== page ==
FacebookTwitterGoogle+RedditEmail

It's the Other Oscars

It’s celebrity time again. The Golden Globes have been, and the Oscars are coming. This is a “vintage year”, say Hollywood’s hagiographers on cue.  It isn’t. Most movies are made to a formula for the highest return, money-fuelled by marketing and something called celebrity. This is different from fame, which can come with talent. True celebrities are spared that burden.

Occasionally, this column treads the red carpet, awarding its own Oscars to those whose ubiquitous promotion demands recognition. Some have been celebrities a long time, drawing the devoted to kiss their knees (more on that later). Others are mere flashes in the pan, so to speak.

In no particular order, the nominees for the Celebrity Oscars are:

Benedict Cumberbatch. This celebrity was heading hell-bent for an Oscar, but alas, his ultra-hyped movie, The Fifth Estate, produced the lowest box office return for years, making it one of Hollywood’s biggest ever turkeys.  This does not diminish Cumberbatch’s impressive efforts to promote himself as Julian Assange — assisted by film critics, massive advertising, the US government and, not least, the former PR huckster, David Cameron, who declared, “Benedict Cumberbatch — brilliant, fantastic piece of acting. The twitchiness and everything of Julian Assange is brilliantly portrayed.”  Neither Cameron nor Cumberatch has ever met Assange. The “twitchiness and everything” was an invention.

Assange had written Cumberbatch a personal letter, pointing out that the “true story” on which the film claimed to be based was from two books discredited as hatchet jobs. “Most of the events depicted never happened, or the people shown were not involved in them,” WikiLeaks posted. In his letter, Assange asked Cumberbatch to note that actors had moral responsibilities, too.  “Consider the consequences of your cooperation with a project that vilifies and marginalises a living political refugee …”

Cumberbatch’s response was to reveal selected parts of Assange’s letter and so elicit further hype from the “agonising decision” he faced — which, as it turned out, was never in doubt.  That the movie was a turkey was a rare salute to the public.

Robert De Niro is the celebrity’s celebrity. I was in India recently at a conference with De Niro, who was asked a good question about the malign influence of Hollywood on living history. The 1978 multi-Oscar winning movie The Deerhunter was cited, especially its celebrated Russian roulette scene; De Niro was the star.

“The Russian roulette scene might not have happened,” said De Niro, “but it must have happened somewhere. It was a metaphor.”  He refused to say more; the celebrity star doesn’t like giving interviews.

When The Deerhunter was released, the Daily Mail described it as “the story they never dared to tell before … the film that could purge a nation’s guilt!”   A purgative indeed — that was almost entirely untrue.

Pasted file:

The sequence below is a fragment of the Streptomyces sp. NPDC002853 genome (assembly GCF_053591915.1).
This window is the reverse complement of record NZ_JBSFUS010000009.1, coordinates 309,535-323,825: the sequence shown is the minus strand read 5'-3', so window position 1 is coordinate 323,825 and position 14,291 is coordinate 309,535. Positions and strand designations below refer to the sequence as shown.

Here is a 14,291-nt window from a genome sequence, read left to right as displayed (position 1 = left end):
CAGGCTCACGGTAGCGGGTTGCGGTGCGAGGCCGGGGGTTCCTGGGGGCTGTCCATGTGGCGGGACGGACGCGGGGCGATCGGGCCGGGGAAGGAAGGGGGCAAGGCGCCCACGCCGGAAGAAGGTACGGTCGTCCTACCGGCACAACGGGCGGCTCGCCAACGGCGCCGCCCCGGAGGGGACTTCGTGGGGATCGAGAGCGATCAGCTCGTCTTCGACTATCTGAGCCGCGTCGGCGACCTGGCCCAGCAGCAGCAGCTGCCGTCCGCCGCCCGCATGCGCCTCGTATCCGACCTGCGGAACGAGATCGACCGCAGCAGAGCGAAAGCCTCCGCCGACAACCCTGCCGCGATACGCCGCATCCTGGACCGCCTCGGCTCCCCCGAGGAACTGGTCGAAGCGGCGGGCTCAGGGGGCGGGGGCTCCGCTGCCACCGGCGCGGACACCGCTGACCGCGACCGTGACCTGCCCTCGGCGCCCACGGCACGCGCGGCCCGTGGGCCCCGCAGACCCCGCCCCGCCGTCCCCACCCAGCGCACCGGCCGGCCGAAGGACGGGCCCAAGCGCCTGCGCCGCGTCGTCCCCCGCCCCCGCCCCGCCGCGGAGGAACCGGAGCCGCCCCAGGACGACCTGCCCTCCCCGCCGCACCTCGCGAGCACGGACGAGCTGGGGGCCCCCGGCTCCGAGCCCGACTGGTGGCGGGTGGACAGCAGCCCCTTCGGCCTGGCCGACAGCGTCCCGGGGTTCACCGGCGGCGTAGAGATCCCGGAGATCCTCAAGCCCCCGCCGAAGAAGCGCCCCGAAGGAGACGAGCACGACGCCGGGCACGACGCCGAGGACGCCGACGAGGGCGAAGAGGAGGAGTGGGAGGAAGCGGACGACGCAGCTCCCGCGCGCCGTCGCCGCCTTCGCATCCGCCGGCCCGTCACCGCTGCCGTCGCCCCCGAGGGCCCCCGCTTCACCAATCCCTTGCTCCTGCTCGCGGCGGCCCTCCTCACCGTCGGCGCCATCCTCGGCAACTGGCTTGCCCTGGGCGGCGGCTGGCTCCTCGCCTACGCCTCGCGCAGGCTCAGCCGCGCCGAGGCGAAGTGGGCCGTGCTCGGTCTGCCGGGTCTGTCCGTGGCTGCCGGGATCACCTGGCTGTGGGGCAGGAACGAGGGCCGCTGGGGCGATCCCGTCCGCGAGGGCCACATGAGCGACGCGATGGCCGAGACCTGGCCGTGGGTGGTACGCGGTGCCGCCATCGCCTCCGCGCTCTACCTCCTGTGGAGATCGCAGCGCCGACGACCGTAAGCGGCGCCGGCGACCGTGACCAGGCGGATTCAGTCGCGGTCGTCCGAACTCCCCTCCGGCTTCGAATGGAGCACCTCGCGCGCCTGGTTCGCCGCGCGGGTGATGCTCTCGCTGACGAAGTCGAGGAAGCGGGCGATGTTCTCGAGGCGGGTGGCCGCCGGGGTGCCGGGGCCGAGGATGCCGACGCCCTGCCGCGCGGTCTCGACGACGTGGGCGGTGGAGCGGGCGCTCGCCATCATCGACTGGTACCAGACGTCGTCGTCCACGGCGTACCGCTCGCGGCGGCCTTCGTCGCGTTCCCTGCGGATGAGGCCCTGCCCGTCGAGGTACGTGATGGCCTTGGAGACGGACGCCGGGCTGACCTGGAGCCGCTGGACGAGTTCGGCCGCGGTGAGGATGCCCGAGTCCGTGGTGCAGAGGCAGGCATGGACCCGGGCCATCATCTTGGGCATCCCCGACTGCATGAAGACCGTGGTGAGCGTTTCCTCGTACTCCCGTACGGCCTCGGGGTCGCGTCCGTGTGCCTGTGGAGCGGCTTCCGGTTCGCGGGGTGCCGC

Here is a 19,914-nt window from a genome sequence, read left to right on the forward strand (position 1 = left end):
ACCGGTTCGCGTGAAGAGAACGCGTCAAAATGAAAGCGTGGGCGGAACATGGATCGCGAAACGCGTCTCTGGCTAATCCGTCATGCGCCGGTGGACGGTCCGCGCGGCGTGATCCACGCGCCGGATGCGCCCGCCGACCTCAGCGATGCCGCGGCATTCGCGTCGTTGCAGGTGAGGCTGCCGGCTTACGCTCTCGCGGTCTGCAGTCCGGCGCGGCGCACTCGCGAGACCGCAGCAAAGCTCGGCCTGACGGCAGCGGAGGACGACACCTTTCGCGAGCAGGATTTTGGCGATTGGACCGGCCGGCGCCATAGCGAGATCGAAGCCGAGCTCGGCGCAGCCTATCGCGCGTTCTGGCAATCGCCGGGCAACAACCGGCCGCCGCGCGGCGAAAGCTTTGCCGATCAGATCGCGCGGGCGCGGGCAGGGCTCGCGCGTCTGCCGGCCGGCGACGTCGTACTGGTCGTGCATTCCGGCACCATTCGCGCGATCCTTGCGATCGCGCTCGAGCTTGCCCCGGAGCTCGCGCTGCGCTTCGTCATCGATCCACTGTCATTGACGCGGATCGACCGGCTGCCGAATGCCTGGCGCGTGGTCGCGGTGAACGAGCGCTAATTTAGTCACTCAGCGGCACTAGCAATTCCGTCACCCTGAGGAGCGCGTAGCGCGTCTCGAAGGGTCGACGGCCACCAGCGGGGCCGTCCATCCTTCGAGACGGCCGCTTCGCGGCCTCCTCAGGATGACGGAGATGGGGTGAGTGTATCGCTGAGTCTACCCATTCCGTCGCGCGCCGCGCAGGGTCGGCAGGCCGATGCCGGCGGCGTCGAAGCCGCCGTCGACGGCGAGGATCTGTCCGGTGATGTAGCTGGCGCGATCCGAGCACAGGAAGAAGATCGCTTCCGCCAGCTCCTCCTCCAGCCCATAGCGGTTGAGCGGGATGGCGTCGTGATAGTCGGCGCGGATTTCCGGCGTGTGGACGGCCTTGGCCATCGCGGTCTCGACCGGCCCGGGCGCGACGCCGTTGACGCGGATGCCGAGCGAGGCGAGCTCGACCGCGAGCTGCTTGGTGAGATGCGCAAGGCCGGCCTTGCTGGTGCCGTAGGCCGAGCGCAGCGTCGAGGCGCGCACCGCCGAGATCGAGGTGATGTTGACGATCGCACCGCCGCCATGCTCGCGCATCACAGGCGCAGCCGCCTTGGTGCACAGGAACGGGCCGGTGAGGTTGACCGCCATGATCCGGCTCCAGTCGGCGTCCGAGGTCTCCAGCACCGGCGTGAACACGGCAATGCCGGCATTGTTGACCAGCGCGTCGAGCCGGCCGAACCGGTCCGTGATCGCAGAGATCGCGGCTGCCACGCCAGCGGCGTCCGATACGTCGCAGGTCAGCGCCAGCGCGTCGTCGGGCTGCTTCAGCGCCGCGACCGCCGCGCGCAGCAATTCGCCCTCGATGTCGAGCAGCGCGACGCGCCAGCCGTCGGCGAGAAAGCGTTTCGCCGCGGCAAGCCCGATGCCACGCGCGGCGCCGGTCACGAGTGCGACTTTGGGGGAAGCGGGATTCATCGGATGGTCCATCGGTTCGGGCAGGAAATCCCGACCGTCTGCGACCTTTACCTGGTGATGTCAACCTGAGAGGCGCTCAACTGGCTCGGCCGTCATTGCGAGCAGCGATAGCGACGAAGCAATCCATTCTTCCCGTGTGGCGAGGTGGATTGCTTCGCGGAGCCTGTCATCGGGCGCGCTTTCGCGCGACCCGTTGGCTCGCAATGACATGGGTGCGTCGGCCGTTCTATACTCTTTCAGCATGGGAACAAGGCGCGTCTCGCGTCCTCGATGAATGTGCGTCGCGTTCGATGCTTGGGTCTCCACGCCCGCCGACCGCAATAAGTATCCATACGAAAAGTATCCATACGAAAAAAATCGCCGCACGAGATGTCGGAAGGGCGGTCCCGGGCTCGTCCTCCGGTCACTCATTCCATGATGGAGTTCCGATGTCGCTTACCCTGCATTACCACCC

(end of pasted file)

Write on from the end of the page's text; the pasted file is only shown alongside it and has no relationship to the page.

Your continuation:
Following America’s expulsion from its criminal invasion of Vietnam, The Deerhunter was Hollywood’s post-war attempt to reincarnate the triumphant Batman-jawed white warrior and present a stoic, suffering and often heroic people as sub-human Oriental idiots and barbarians.  The film’s dramatic pitch was reached during recurring orgiastic scenes in which De Niro and his fellow stars, imprisoned in rat-infested bamboo cages, were forced to play Russian roulette by resistance fighters of the National Liberation Front, whom the Americans called  Vietcong.

The director, Michael Cimino, insisted this scene was authentic. It was fake. Cimino himself had claimed he had served in Vietnam as a Green Beret. He hadn’t. He told Linda Christmas of the Guardian he had “this insane feeling that I was there … somehow the fine wires have got really crossed and the line between reality and fiction has become blurred”.  His brilliantly acted fakery has since become a YouTube “classic”: for many people, their only reference to that “forgotten” war.

While he was in India, De Niro visited Bollywood, where his celebrity is god-like. Fawning actors sat at his feet and kissed his knees.  Bollywood’s asinine depiction of modern India is not dissimilar to The Deerhunter’s distortion of America and Asia.

Nelson Mandela was a great human being who became a celebrity. “Sainthood”, he told me drily, “is not the job I applied for.”  The western media appropriated Mandela and made him into a one-dimensional cartoon celebrity tailored for bourgeois applause: a kind of political Santa Claus.  That his dignity served as a facade behind which his beloved ANC oversaw the further impoverishment and division of his people was unmentionable. And in death, his celebrity-sainthood was assured.